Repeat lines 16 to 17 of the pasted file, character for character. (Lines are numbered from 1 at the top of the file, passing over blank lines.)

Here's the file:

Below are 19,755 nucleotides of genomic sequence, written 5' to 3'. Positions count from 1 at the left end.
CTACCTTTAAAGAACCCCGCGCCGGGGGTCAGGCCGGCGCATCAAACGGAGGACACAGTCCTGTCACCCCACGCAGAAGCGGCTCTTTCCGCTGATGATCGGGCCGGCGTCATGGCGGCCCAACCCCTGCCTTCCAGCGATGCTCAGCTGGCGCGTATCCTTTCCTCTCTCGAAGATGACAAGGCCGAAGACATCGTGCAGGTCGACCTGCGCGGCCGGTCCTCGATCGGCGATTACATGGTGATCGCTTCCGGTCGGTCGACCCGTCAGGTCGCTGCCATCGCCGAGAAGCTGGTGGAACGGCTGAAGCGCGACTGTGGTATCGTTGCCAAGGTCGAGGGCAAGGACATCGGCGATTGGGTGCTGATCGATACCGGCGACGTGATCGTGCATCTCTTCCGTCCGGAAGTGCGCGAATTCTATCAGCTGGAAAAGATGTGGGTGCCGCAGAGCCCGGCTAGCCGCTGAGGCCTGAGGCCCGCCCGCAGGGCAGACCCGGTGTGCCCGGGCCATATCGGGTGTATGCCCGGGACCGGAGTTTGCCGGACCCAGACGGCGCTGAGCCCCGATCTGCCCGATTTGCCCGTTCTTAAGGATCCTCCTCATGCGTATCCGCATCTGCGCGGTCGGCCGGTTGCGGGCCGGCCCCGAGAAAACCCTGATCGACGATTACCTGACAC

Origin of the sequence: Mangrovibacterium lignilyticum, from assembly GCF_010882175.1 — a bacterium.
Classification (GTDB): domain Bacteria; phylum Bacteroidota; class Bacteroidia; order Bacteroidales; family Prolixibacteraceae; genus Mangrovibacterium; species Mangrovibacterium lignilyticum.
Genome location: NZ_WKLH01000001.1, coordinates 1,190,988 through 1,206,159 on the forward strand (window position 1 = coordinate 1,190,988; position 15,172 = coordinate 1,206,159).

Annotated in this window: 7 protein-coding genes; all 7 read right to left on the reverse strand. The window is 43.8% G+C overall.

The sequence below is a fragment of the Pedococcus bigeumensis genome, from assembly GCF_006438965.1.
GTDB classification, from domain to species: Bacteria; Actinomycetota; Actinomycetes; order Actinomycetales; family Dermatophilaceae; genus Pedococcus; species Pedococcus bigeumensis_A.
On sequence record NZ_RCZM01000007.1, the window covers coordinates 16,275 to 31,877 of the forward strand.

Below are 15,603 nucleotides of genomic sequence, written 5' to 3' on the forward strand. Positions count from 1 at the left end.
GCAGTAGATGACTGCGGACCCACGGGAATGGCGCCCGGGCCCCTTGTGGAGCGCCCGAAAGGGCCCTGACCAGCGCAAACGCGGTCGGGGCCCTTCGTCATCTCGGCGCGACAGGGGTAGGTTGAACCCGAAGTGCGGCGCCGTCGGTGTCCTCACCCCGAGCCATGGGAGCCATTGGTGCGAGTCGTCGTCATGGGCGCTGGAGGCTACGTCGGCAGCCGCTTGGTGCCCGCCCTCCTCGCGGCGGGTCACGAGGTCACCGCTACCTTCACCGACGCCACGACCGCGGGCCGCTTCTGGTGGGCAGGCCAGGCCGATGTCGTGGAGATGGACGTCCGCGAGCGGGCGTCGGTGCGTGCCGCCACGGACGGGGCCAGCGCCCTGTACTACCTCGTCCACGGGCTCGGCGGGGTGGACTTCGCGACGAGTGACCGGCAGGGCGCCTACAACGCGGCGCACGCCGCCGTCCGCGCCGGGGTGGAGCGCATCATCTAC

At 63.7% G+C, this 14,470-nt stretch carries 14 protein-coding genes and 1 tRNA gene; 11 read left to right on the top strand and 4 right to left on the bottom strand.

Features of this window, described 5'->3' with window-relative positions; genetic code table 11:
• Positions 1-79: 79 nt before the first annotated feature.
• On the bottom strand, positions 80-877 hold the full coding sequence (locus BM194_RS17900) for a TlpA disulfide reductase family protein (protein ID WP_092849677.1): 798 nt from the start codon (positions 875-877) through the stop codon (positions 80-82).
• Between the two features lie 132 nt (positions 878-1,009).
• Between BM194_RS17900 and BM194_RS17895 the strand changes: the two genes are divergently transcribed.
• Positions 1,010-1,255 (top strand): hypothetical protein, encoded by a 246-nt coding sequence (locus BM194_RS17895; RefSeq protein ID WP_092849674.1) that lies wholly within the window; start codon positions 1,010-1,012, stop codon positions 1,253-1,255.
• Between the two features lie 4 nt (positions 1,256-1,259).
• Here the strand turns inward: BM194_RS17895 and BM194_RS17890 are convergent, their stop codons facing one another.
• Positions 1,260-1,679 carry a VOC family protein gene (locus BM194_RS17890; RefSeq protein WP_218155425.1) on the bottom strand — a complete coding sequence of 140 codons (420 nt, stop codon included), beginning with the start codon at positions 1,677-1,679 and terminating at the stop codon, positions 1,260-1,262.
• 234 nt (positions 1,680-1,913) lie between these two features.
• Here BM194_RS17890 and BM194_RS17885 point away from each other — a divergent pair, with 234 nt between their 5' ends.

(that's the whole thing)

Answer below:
• Between the two features lie 132 nt (positions 878-1,009).
• Between BM194_RS17900 and BM194_RS17895 the strand changes: the two genes are divergently transcribed.